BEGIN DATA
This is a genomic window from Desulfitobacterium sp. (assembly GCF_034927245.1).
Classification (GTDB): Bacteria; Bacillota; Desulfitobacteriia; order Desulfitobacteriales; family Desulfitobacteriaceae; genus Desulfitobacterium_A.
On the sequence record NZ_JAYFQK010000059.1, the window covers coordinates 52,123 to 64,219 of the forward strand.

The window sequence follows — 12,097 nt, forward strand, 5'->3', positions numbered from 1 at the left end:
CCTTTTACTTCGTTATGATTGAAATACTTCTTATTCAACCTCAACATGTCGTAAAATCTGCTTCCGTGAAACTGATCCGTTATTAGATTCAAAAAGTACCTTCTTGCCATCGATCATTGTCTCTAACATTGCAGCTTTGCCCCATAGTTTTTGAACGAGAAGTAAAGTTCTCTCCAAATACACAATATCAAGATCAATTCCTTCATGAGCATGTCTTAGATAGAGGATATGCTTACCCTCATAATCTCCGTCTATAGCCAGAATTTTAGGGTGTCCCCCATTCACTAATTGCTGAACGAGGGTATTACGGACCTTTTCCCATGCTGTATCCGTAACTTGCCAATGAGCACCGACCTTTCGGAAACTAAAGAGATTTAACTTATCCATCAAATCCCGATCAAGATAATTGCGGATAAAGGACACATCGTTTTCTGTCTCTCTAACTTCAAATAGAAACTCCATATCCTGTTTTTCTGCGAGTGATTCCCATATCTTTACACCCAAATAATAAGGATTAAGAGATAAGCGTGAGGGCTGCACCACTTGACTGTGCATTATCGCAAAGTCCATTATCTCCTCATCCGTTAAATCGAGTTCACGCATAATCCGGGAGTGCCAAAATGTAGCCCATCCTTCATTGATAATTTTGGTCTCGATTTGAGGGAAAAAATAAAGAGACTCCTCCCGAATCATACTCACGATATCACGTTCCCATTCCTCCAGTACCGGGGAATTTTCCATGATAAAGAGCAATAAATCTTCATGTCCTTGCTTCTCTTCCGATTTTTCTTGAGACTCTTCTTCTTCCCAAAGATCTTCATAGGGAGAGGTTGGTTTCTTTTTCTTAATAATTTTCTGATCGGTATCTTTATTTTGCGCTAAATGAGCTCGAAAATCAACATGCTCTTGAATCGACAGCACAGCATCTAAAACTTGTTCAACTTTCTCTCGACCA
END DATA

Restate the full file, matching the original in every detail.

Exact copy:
This is a genomic window from Desulfitobacterium sp. (assembly GCF_034927245.1).
Classification (GTDB): Bacteria; Bacillota; Desulfitobacteriia; order Desulfitobacteriales; family Desulfitobacteriaceae; genus Desulfitobacterium_A.
On the sequence record NZ_JAYFQK010000059.1, the window covers coordinates 52,123 to 64,219 of the forward strand.

The window sequence follows — 12,097 nt, forward strand, 5'->3', positions numbered from 1 at the left end:
CCTTTTACTTCGTTATGATTGAAATACTTCTTATTCAACCTCAACATGTCGTAAAATCTGCTTCCGTGAAACTGATCCGTTATTAGATTCAAAAAGTACCTTCTTGCCATCGATCATTGTCTCTAACATTGCAGCTTTGCCCCATAGTTTTTGAACGAGAAGTAAAGTTCTCTCCAAATACACAATATCAAGATCAATTCCTTCATGAGCATGTCTTAGATAGAGGATATGCTTACCCTCATAATCTCCGTCTATAGCCAGAATTTTAGGGTGTCCCCCATTCACTAATTGCTGAACGAGGGTATTACGGACCTTTTCCCATGCTGTATCCGTAACTTGCCAATGAGCACCGACCTTTCGGAAACTAAAGAGATTTAACTTATCCATCAAATCCCGATCAAGATAATTGCGGATAAAGGACACATCGTTTTCTGTCTCTCTAACTTCAAATAGAAACTCCATATCCTGTTTTTCTGCGAGTGATTCCCATATCTTTACACCCAAATAATAAGGATTAAGAGATAAGCGTGAGGGCTGCACCACTTGACTGTGCATTATCGCAAAGTCCATTATCTCCTCATCCGTTAAATCGAGTTCACGCATAATCCGGGAGTGCCAAAATGTAGCCCATCCTTCATTGATAATTTTGGTCTCGATTTGAGGGAAAAAATAAAGAGACTCCTCCCGAATCATACTCACGATATCACGTTCCCATTCCTCCAGTACCGGGGAATTTTCCATGATAAAGAGCAATAAATCTTCATGTCCTTGCTTCTCTTCCGATTTTTCTTGAGACTCTTCTTCTTCCCAAAGATCTTCATAGGGAGAGGTTGGTTTCTTTTTCTTAATAATTTTCTGATCGGTATCTTTATTTTGCGCTAAATGAGCTCGAAAATCAACATGCTCTTGAATCGACAGCACAGCATCTAAAACTTGTTCAACTTTCTCTCGACCA